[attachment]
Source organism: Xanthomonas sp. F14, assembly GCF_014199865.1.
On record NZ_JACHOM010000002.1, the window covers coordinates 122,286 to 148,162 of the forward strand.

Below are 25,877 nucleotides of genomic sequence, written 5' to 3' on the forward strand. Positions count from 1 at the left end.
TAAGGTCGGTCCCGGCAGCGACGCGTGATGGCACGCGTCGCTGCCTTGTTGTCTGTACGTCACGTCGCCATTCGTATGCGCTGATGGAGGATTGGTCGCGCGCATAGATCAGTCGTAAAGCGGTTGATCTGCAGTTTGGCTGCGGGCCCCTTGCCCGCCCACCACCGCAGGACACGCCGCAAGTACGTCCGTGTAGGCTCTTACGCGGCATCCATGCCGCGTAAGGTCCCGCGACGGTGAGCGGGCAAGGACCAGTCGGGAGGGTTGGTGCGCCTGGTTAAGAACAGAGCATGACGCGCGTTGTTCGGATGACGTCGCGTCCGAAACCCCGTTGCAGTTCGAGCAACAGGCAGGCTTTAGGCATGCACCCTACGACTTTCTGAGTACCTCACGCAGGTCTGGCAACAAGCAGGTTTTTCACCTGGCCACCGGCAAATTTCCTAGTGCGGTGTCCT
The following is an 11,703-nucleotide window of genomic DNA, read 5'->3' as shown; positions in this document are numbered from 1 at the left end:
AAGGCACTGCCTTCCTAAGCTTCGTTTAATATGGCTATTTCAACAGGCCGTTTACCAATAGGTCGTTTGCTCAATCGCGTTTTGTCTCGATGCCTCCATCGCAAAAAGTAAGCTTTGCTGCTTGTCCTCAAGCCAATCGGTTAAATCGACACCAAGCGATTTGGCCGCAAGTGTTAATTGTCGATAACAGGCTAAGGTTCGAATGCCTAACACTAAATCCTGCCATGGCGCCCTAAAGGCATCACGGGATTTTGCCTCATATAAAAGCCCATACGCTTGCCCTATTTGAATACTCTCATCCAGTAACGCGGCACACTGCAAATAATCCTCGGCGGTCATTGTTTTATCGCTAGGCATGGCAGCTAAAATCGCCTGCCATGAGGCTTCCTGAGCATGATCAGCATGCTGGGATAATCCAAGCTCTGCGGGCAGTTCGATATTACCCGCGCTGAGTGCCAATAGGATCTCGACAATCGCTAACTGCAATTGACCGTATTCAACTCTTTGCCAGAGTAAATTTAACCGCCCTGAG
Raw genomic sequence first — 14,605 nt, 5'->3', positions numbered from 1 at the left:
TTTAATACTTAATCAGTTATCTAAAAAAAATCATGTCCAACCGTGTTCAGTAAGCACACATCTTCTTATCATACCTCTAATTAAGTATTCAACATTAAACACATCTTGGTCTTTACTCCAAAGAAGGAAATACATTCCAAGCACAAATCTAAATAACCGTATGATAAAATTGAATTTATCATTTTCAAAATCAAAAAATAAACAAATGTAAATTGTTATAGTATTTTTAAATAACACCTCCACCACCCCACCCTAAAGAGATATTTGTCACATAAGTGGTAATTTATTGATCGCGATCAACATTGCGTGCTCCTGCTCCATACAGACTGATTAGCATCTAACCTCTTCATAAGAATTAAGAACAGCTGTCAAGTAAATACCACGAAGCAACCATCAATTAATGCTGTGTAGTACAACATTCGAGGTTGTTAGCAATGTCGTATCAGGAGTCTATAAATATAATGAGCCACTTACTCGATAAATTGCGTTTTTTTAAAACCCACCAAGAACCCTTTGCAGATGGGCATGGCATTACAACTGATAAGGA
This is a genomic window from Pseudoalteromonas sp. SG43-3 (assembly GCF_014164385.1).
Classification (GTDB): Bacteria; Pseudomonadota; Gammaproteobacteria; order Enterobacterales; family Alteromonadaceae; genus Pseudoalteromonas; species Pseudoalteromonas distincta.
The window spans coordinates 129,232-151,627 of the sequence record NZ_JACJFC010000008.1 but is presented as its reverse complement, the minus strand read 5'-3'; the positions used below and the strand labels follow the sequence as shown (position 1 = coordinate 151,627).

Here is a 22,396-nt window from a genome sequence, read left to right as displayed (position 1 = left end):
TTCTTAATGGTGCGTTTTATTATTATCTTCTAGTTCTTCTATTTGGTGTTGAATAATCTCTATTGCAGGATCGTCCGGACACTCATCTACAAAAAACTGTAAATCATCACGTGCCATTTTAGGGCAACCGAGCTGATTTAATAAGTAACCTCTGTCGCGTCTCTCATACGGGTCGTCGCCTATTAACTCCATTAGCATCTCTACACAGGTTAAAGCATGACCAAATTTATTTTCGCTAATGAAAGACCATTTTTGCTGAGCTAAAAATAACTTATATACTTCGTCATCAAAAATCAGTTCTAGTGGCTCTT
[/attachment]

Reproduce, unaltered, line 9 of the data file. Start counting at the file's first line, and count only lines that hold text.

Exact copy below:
This is a genomic window from Pseudoalteromonas sp. SG43-3 (assembly GCF_014164385.1).